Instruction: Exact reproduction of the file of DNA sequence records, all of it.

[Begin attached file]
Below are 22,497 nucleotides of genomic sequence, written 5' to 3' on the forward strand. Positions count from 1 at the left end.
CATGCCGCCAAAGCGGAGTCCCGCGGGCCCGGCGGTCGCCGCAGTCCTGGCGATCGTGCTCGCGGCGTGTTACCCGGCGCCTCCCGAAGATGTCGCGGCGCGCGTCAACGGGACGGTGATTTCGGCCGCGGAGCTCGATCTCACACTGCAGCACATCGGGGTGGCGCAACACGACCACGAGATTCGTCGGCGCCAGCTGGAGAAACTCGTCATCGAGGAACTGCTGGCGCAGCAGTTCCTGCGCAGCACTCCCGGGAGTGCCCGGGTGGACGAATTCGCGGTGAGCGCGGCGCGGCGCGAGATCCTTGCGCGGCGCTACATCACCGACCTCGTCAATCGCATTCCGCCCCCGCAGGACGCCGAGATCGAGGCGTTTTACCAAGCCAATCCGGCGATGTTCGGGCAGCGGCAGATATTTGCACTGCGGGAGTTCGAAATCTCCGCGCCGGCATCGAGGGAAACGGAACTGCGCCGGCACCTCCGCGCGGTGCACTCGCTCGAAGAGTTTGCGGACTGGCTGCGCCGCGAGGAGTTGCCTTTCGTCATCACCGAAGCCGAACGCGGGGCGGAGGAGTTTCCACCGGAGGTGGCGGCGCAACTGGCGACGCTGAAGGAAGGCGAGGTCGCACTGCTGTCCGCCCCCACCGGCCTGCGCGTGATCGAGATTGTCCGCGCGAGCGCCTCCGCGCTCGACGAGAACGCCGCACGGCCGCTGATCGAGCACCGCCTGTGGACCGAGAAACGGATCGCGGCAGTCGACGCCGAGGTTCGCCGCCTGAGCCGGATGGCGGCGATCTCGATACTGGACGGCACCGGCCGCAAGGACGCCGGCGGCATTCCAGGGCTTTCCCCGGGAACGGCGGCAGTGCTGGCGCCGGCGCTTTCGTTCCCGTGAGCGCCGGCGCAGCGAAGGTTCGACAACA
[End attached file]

Below are 22,497 nucleotides of genomic sequence, written 5' to 3' on the forward strand. Positions count from 1 at the left end.
CATGCCGCCAAAGCGGAGTCCCGCGGGCCCGGCGGTCGCCGCAGTCCTGGCGATCGTGCTCGCGGCGTGTTACCCGGCGCCTCCCGAAGATGTCGCGGCGCGCGTCAACGGGACGGTGATTTCGGCCGCGGAGCTCGATCTCACACTGCAGCACATCGGGGTGGCGCAACACGACCACGAGATTCGTCGGCGCCAGCTGGAGAAACTCGTCATCGAGGAACTGCTGGCGCAGCAGTTCCTGCGCAGCACTCCCGGGAGTGCCCGGGTGGACGAATTCGCGGTGAGCGCGGCGCGGCGCGAGATCCTTGCGCGGCGCTACATCACCGACCTCGTCAATCGCATTCCGCCCCCGCAGGACGCCGAGATCGAGGCGTTTTACCAAGCCAATCCGGCGATGTTCGGGCAGCGGCAGATATTTGCACTGCGGGAGTTCGAAATCTCCGCGCCGGCATCGAGGGAAACGGAACTGCGCCGGCACCTCCGCGCGGTGCACTCGCTCGAAGAGTTTGCGGACTGGCTGCGCCGCGAGGAGTTGCCTTTCGTCATCACCGAAGCCGAACGCGGGGCGGAGGAGTTTCCACCGGAGGTGGCGGCGCAACTGGCGACGCTGAAGGAAGGCGAGGTCGCACTGCTGTCCGCCCCCACCGGCCTGCGCGTGATCGAGATTGTCCGCGCGAGCGCCTCCGCGCTCGACGAGAACGCCGCACGGCCGCTGATCGAGCACCGCCTGTGGACCGAGAAACGGATCGCGGCAGTCGACGCCGAGGTTCGCCGCCTGAGCCGGATGGCGGCGATCTCGATACTGGACGGCACCGGCCGCAAGGACGCCGGCGGCATTCCAGGGCTTTCCCCGGGAACGGCGGCAGTGCTGGCGCCGGCGCTTTCGTTCCCGTGAGCGCCGGCGCAGCGAAGGTTCGACAACA